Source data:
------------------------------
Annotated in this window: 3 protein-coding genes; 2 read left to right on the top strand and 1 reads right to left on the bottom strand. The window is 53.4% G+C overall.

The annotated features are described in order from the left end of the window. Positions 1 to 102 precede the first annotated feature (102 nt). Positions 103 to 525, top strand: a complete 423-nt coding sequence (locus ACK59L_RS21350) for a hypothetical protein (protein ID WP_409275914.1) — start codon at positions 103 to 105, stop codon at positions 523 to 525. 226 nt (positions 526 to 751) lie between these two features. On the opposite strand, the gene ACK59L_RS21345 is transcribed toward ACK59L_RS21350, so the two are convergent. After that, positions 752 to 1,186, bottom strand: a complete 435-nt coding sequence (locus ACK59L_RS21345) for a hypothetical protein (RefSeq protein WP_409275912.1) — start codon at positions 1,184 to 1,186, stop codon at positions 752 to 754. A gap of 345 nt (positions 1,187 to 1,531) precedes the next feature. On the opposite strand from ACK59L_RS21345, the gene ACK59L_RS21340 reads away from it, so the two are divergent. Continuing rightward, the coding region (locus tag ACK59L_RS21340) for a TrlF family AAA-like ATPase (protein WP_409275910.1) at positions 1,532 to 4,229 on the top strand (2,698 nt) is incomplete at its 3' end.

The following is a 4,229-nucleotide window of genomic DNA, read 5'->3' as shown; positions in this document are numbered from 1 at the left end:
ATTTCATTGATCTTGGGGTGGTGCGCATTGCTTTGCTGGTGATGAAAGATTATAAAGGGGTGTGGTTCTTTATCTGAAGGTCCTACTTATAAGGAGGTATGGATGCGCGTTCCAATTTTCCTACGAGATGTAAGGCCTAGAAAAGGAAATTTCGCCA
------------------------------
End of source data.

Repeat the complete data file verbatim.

Annotated in this window: 3 protein-coding genes; 2 read left to right on the top strand and 1 reads right to left on the bottom strand. The window is 53.4% G+C overall.

The annotated features are described in order from the left end of the window. Positions 1 to 102 precede the first annotated feature (102 nt). Positions 103 to 525, top strand: a complete 423-nt coding sequence (locus ACK59L_RS21350) for a hypothetical protein (protein ID WP_409275914.1) — start codon at positions 103 to 105, stop codon at positions 523 to 525. 226 nt (positions 526 to 751) lie between these two features. On the opposite strand, the gene ACK59L_RS21345 is transcribed toward ACK59L_RS21350, so the two are convergent. After that, positions 752 to 1,186, bottom strand: a complete 435-nt coding sequence (locus ACK59L_RS21345) for a hypothetical protein (RefSeq protein WP_409275912.1) — start codon at positions 1,184 to 1,186, stop codon at positions 752 to 754. A gap of 345 nt (positions 1,187 to 1,531) precedes the next feature. On the opposite strand from ACK59L_RS21345, the gene ACK59L_RS21340 reads away from it, so the two are divergent. Continuing rightward, the coding region (locus tag ACK59L_RS21340) for a TrlF family AAA-like ATPase (protein WP_409275910.1) at positions 1,532 to 4,229 on the top strand (2,698 nt) is incomplete at its 3' end.

The following is a 4,229-nucleotide window of genomic DNA, read 5'->3' as shown; positions in this document are numbered from 1 at the left end:
ATTTCATTGATCTTGGGGTGGTGCGCATTGCTTTGCTGGTGATGAAAGATTATAAAGGGGTGTGGTTCTTTATCTGAAGGTCCTACTTATAAGGAGGTATGGATGCGCGTTCCAATTTTCCTACGAGATGTAAGGCCTAGAAAAGGAAATTTCGCCA